Noise-related Impacts of U.S. Arctic offshore oil and gas development
One of the greatest concerns associated with oil and gas development is the potential impact of noise on marine mammals. The sources of noise include seismic surveying, drilling, construction and the use of ice-breaker ships. These impacts have been documented by many government agencies and research institutions including the National Marine Fisheries Service, the Bureau of Ocean Energy Management, Regulation and Enforcement, the U.S. Navy, the National Oceanic and Atmospheric Administration, the Marine Mammal Commission and the National Research Council.
One of the industry’s first steps in oil and gas development is to do an inventory of extractable resources and ideal drilling sites. These are called seismic surveys. BOEMRE maintains a list of seismic survey permits for Alaska. During seismic testing, ships tow air guns that shoot pulses of air into the seabed. Seismic waves then reflect back to sensors on the water’s surface. The sound frequencies of these surveys occur within the range of 20 to 150 Hz – within the auditory range of many marine species. Seismic testing can emit more noise energy into the ocean than Navy sonar. Marine mammals, especially the endangered bowhead whale, are sensitive to seismic testing. The booming noise can result in harassment of the whales or cause injury. Bowhead whales have been known to shift their fall migration routes because of seismic testing noise.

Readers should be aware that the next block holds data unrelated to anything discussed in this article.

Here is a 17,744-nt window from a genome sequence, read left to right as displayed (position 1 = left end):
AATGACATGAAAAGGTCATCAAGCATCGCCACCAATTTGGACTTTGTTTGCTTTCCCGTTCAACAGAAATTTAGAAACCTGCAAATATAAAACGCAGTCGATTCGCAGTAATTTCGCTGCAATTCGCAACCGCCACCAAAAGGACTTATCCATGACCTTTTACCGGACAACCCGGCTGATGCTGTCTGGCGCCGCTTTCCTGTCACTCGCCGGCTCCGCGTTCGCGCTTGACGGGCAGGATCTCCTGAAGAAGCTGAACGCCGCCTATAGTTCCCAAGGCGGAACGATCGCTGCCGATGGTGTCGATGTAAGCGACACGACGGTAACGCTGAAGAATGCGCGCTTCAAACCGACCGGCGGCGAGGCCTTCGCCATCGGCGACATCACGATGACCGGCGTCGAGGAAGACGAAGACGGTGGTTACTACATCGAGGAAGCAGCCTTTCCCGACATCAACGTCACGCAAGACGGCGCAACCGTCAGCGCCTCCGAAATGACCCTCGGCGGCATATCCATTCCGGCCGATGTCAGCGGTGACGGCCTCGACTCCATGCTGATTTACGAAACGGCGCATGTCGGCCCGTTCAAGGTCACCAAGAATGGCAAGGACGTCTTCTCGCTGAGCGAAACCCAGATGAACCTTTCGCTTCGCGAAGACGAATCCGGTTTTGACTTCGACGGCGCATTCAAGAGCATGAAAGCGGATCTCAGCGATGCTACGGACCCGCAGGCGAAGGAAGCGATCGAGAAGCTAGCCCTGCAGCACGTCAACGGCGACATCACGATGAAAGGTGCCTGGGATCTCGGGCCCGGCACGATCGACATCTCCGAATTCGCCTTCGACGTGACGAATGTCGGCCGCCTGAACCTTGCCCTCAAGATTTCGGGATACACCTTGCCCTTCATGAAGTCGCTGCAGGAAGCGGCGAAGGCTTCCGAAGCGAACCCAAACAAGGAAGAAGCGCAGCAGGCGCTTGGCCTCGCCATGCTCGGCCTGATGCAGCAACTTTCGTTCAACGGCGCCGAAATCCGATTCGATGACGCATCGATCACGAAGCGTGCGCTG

Studies have also found that seismic testing have lethal affects on fish and crab and reduce fish catch rates. The hearing organs of fish are vulnerable to loud sounds such as those produced by survey air guns. Fish use sounds in the same ways that marine mammals do – to find mates, locate prey, avoid predators and to communicate.